What it comes down to is that Snow White would not have a story line if she was, in the sense, unattractive. In the beginning, the Queen finds out from her talking mirror that she is not the fairest of them all. The action then takes place in the film when she tries to kill Snow White because she is the fairest of them all. The movie ends with the beauty theme again when the Prince is enchanted by her beauty and ends up saving her and eventually marrying her, which leads to the inevitable happy ending.

We see this theme represented again in the upcoming movie, Mirror Mirror. Snow White says, “She (the Evil Queen) poisoned an apple because she thought I was prettier than her.”
“Stories can be used to think about female rivalry,” Professor Duggan, a Women’s Studies Professor at Wayne State University, says. “The step-mother is always competing with Snow White and Snow White is this younger woman who is threatening to this older woman, who happens to be the wife of her father.”

Apart from beauty and rivalry, another reason why Snow White and other fairy tales are popular is
 because of the theme of hope. “There’s a reason we all know them (classics). They’re a way for us to deal with our world,” Snow White says in Once Upon a Time. “Believing in a happy ending is a very powerful thing.”

In Disney’s Snow White, there is hope that a prince will find Snow White in her coffin after she died from eating the poisoned apple. We hope for a prince to rescue the Princess because that’s how all fairy tales end, right?

“I tell my classes that the Prince would today face charges of pedophilia and necrophilia (sexual attraction to corpses)!” says Professor Baker-Sperry.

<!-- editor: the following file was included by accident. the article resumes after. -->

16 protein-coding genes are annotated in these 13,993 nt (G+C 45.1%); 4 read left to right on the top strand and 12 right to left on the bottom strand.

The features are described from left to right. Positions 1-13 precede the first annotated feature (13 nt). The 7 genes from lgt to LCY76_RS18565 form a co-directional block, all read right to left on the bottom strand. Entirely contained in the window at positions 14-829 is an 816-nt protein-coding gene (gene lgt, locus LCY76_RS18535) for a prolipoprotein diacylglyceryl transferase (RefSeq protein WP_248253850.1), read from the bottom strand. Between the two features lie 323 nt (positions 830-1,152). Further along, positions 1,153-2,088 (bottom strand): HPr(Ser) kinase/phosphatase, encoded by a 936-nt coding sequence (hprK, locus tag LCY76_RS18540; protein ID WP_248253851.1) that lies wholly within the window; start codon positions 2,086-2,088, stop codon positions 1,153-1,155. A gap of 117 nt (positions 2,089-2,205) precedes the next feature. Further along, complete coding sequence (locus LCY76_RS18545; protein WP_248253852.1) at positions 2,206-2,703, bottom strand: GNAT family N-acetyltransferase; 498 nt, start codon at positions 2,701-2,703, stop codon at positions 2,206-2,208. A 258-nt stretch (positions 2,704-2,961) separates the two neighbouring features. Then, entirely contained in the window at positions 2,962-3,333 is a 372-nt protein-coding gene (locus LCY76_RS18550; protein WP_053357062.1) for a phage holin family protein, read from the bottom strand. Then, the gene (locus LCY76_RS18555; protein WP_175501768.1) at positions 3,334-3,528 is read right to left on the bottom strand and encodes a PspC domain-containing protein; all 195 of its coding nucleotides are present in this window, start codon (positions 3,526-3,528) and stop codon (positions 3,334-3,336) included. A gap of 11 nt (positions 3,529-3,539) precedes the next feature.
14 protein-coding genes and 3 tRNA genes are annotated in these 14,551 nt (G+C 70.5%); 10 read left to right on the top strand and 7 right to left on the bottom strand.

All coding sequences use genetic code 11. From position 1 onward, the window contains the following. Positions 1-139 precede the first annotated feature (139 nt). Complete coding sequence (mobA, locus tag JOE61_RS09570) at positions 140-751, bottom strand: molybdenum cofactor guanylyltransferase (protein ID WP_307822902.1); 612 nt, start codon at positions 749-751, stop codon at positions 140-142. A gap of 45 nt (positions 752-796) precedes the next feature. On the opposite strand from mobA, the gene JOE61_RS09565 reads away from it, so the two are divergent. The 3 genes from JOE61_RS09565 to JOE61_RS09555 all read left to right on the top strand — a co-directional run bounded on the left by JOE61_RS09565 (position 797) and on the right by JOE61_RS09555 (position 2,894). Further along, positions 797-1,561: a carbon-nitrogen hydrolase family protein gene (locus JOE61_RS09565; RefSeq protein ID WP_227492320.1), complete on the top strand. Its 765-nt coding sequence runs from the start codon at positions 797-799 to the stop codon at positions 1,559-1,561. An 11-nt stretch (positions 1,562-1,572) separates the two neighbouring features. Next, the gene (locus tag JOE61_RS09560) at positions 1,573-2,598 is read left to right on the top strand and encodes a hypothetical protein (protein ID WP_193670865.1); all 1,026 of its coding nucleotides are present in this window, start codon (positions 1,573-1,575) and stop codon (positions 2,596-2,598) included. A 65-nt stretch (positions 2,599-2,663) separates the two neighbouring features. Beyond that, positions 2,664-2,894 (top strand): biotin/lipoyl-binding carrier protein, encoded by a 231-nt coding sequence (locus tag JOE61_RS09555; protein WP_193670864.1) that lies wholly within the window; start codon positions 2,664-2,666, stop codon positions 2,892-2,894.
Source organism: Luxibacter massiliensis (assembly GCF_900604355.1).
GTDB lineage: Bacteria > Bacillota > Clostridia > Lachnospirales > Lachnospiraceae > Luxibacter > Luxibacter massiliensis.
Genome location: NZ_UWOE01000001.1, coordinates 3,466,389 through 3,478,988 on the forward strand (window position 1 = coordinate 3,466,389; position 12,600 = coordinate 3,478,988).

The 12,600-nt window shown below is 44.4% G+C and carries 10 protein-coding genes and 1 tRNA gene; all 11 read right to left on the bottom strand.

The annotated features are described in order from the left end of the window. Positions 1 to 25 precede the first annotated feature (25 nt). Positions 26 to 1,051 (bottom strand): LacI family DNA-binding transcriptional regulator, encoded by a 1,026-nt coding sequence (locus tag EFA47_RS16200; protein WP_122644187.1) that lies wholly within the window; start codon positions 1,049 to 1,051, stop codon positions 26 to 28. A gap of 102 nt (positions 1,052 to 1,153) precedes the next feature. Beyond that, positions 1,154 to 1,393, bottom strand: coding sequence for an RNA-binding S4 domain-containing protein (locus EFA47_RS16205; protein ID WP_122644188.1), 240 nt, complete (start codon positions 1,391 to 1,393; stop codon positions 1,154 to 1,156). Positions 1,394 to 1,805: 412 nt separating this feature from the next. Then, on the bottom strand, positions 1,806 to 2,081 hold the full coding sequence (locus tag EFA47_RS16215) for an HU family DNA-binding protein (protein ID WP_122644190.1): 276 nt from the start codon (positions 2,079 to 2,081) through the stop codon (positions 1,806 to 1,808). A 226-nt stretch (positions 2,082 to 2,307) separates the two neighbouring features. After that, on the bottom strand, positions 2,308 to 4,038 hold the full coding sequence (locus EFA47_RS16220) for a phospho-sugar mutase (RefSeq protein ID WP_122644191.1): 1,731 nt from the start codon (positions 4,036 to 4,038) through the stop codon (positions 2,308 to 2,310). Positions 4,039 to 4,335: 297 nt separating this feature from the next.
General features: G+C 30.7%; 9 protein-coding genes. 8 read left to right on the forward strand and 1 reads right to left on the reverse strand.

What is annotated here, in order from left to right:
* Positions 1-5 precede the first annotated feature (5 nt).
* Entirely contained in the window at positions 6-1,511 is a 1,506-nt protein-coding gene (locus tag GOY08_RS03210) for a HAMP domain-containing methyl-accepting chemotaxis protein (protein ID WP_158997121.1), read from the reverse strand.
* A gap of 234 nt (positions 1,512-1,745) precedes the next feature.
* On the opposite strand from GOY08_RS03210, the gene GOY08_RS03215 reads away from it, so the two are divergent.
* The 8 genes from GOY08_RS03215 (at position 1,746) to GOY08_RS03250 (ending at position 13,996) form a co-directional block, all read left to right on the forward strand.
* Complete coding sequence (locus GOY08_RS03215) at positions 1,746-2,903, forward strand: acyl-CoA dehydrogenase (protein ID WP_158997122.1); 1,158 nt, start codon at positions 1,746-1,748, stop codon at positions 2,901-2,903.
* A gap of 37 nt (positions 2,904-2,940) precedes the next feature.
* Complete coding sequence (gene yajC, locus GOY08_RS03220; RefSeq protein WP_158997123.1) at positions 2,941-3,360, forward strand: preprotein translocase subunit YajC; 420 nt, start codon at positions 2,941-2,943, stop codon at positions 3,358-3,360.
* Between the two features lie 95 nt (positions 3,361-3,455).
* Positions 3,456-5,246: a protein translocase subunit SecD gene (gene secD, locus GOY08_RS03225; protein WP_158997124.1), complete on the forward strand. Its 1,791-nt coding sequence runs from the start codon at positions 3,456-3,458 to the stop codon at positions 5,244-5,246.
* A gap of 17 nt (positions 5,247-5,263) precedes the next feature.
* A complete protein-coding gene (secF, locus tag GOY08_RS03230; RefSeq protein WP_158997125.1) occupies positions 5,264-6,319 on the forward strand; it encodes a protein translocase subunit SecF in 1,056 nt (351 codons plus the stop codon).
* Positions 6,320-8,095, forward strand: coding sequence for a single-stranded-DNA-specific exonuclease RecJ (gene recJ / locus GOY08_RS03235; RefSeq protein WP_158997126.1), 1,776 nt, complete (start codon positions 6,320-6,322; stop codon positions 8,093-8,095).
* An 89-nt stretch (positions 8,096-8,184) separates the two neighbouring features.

Modern day remakes of Snow White are geared towards teenagers and adults, not children, which is a major difference between the classics and the remakes and is a reason why there is more of an interest in fairy tales such as Snow White because we can connect with the main character in the film.
“Fairy tales remind adults of their childhood. There’s the utopian, this possibility of a better life. Even though I’m suffering now, somehow I’ll be rewarded in the future,” says Professor Duggan.

In fact, a lot of college girls could relate to the main character in Sydney White (2007). Amanda Bynes plays Sydney White, who is a college freshman who struggles to fit in with a sorority. With the help of seven dorks, she takes on the wannabe campus queen in order to gain popularity and honor.

“I was hearing a couple years ago that college students were having a really hard time finding a job, so sometimes entertainment can be distracting and the living carelessly or having this sense of hope that they might not have in their real lives,” says Professor Duggan.

So why now, in 2012, are so many movies inspired by Snow White being created?

“Fairy tales are back in fashion,” Professor Duggan says. If this is true, does that mean the trend started when we were looking for a sense of hope throughout the economic crisis? And if so, do fairytales really make us believe in happy endings?

In Mirror Mirror, the Evil Queen makes a joke out of the economic crisis, “The Prince is rich. I’m going to marry him and then my financial problems will be solved.”

Something that isn’t suffering from the economic crisis is, as ironic as this may be, the billion dollar company itself, Walt Disney World.  It was announced earlier this year that Fantasyland will be expanding and in it will be a new roller coaster, musical ride called “The Seven Dwarfs Mine Train.” It’s no surprise where the inspiration came from.  

THE END